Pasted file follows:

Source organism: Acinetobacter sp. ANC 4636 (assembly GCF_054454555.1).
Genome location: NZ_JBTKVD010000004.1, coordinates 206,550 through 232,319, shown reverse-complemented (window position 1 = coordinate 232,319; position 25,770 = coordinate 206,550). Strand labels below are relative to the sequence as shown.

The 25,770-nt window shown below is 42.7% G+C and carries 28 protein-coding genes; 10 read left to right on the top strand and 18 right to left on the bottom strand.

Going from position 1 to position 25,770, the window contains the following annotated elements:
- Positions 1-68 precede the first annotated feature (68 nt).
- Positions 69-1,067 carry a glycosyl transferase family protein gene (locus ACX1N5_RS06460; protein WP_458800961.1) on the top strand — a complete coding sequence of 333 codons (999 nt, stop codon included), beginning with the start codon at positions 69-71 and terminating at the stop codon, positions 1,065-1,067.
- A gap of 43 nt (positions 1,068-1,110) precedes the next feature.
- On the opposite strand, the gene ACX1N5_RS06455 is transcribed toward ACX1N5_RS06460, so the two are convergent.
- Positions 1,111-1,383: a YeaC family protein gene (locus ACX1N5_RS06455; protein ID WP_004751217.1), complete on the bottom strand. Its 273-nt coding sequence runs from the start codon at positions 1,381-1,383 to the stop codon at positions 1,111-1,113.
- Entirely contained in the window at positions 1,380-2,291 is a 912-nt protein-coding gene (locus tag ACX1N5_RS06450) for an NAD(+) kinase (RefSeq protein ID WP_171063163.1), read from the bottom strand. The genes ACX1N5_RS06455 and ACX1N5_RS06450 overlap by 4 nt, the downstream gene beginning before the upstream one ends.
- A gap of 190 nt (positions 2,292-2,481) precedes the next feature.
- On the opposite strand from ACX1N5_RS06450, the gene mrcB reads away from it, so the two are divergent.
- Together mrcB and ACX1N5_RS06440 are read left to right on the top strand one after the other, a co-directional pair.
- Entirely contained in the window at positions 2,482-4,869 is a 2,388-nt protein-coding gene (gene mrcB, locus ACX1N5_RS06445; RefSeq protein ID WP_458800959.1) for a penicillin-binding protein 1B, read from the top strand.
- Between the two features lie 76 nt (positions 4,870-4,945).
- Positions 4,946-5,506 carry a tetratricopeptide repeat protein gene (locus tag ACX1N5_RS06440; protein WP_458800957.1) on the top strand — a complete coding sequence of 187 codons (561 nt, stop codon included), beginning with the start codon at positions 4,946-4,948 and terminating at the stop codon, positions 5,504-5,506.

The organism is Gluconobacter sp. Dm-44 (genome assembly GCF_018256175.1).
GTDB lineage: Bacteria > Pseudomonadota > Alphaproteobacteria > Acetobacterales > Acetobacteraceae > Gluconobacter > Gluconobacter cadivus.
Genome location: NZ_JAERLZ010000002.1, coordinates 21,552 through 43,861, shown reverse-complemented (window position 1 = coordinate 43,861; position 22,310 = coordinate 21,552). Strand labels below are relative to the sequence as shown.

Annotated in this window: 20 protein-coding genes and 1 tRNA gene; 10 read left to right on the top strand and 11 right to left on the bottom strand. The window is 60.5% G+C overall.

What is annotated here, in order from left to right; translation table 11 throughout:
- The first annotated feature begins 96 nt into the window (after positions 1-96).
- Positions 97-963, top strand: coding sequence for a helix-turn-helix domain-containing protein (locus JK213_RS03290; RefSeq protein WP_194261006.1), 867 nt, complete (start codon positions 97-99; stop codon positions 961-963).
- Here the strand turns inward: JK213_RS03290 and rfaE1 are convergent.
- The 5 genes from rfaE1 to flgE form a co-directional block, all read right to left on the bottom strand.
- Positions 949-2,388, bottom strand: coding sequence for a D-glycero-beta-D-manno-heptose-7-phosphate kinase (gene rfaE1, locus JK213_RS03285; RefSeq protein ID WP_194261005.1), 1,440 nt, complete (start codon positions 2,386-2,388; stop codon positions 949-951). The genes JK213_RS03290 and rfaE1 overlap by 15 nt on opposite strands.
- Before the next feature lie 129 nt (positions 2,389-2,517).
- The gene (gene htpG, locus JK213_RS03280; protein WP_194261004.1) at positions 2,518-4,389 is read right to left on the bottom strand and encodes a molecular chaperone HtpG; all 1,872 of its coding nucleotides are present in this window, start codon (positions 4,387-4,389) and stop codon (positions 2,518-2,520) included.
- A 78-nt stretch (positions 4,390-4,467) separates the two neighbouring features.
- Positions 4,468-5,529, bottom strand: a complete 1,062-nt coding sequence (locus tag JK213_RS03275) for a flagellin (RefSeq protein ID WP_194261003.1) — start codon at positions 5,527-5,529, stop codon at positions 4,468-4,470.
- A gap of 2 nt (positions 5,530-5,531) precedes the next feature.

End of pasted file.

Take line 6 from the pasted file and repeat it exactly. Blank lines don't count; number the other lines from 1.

- Positions 69-1,067 carry a glycosyl transferase family protein gene (locus ACX1N5_RS06460; protein WP_458800961.1) on the top strand — a complete coding sequence of 333 codons (999 nt, stop codon included), beginning with the start codon at positions 69-71 and terminating at the stop codon, positions 1,065-1,067.